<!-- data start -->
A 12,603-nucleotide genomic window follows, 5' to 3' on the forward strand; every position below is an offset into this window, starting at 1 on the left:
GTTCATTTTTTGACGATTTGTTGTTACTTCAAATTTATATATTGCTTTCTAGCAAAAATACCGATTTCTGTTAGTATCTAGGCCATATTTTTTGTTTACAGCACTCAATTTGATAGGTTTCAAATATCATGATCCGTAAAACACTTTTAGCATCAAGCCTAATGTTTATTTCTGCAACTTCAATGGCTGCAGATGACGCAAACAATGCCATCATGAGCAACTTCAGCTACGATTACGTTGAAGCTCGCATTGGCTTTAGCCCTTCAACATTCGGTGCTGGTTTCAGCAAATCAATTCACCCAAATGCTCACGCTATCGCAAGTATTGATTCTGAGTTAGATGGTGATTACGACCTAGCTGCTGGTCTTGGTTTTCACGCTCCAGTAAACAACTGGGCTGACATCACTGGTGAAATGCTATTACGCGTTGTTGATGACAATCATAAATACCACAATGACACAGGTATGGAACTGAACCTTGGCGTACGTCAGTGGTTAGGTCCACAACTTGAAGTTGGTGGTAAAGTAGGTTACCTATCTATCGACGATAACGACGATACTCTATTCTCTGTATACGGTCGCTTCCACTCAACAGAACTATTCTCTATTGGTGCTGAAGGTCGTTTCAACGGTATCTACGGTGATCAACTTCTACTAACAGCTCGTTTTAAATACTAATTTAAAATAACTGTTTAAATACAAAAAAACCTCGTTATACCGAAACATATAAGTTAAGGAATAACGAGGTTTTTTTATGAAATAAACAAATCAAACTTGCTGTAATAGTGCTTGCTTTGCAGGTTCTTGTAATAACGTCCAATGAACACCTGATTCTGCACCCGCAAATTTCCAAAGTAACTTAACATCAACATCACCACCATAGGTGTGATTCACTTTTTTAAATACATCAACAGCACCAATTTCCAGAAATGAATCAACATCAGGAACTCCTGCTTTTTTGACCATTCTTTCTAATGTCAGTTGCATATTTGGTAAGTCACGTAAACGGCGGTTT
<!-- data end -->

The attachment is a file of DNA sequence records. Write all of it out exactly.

A 12,603-nucleotide genomic window follows, 5' to 3' on the forward strand; every position below is an offset into this window, starting at 1 on the left:
GTTCATTTTTTGACGATTTGTTGTTACTTCAAATTTATATATTGCTTTCTAGCAAAAATACCGATTTCTGTTAGTATCTAGGCCATATTTTTTGTTTACAGCACTCAATTTGATAGGTTTCAAATATCATGATCCGTAAAACACTTTTAGCATCAAGCCTAATGTTTATTTCTGCAACTTCAATGGCTGCAGATGACGCAAACAATGCCATCATGAGCAACTTCAGCTACGATTACGTTGAAGCTCGCATTGGCTTTAGCCCTTCAACATTCGGTGCTGGTTTCAGCAAATCAATTCACCCAAATGCTCACGCTATCGCAAGTATTGATTCTGAGTTAGATGGTGATTACGACCTAGCTGCTGGTCTTGGTTTTCACGCTCCAGTAAACAACTGGGCTGACATCACTGGTGAAATGCTATTACGCGTTGTTGATGACAATCATAAATACCACAATGACACAGGTATGGAACTGAACCTTGGCGTACGTCAGTGGTTAGGTCCACAACTTGAAGTTGGTGGTAAAGTAGGTTACCTATCTATCGACGATAACGACGATACTCTATTCTCTGTATACGGTCGCTTCCACTCAACAGAACTATTCTCTATTGGTGCTGAAGGTCGTTTCAACGGTATCTACGGTGATCAACTTCTACTAACAGCTCGTTTTAAATACTAATTTAAAATAACTGTTTAAATACAAAAAAACCTCGTTATACCGAAACATATAAGTTAAGGAATAACGAGGTTTTTTTATGAAATAAACAAATCAAACTTGCTGTAATAGTGCTTGCTTTGCAGGTTCTTGTAATAACGTCCAATGAACACCTGATTCTGCACCCGCAAATTTCCAAAGTAACTTAACATCAACATCACCACCATAGGTGTGATTCACTTTTTTAAATACATCAACAGCACCAATTTCCAGAAATGAATCAACATCAGGAACTCCTGCTTTTTTGACCATTCTTTCTAATGTCAGTTGCATATTTGGTAAGTCACGTAAACGGCGGTTT